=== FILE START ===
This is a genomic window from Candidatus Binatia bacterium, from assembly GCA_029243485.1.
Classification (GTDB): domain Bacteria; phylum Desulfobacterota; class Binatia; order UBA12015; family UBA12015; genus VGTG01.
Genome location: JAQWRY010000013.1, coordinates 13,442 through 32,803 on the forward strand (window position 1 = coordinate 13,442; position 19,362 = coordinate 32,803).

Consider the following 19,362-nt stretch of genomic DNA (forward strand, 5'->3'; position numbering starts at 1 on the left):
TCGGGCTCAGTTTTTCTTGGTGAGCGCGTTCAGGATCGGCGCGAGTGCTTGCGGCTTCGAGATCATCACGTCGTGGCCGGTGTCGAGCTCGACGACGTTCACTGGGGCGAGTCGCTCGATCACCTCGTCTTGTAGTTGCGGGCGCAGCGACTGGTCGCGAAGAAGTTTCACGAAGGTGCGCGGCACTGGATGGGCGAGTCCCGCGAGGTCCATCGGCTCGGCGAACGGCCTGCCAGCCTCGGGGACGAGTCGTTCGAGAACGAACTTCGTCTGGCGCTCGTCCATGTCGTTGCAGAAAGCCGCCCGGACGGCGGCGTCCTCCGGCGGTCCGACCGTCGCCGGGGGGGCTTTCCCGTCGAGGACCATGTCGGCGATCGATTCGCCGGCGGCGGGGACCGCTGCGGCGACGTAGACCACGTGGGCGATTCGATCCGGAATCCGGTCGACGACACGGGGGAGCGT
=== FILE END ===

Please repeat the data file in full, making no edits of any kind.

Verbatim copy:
This is a genomic window from Candidatus Binatia bacterium, from assembly GCA_029243485.1.
Classification (GTDB): domain Bacteria; phylum Desulfobacterota; class Binatia; order UBA12015; family UBA12015; genus VGTG01.
Genome location: JAQWRY010000013.1, coordinates 13,442 through 32,803 on the forward strand (window position 1 = coordinate 13,442; position 19,362 = coordinate 32,803).

Consider the following 19,362-nt stretch of genomic DNA (forward strand, 5'->3'; position numbering starts at 1 on the left):
TCGGGCTCAGTTTTTCTTGGTGAGCGCGTTCAGGATCGGCGCGAGTGCTTGCGGCTTCGAGATCATCACGTCGTGGCCGGTGTCGAGCTCGACGACGTTCACTGGGGCGAGTCGCTCGATCACCTCGTCTTGTAGTTGCGGGCGCAGCGACTGGTCGCGAAGAAGTTTCACGAAGGTGCGCGGCACTGGATGGGCGAGTCCCGCGAGGTCCATCGGCTCGGCGAACGGCCTGCCAGCCTCGGGGACGAGTCGTTCGAGAACGAACTTCGTCTGGCGCTCGTCCATGTCGTTGCAGAAAGCCGCCCGGACGGCGGCGTCCTCCGGCGGTCCGACCGTCGCCGGGGGGGCTTTCCCGTCGAGGACCATGTCGGCGATCGATTCGCCGGCGGCGGGGACCGCTGCGGCGACGTAGACCACGTGGGCGATTCGATCCGGAATCCGGTCGACGACACGGGGGAGCGT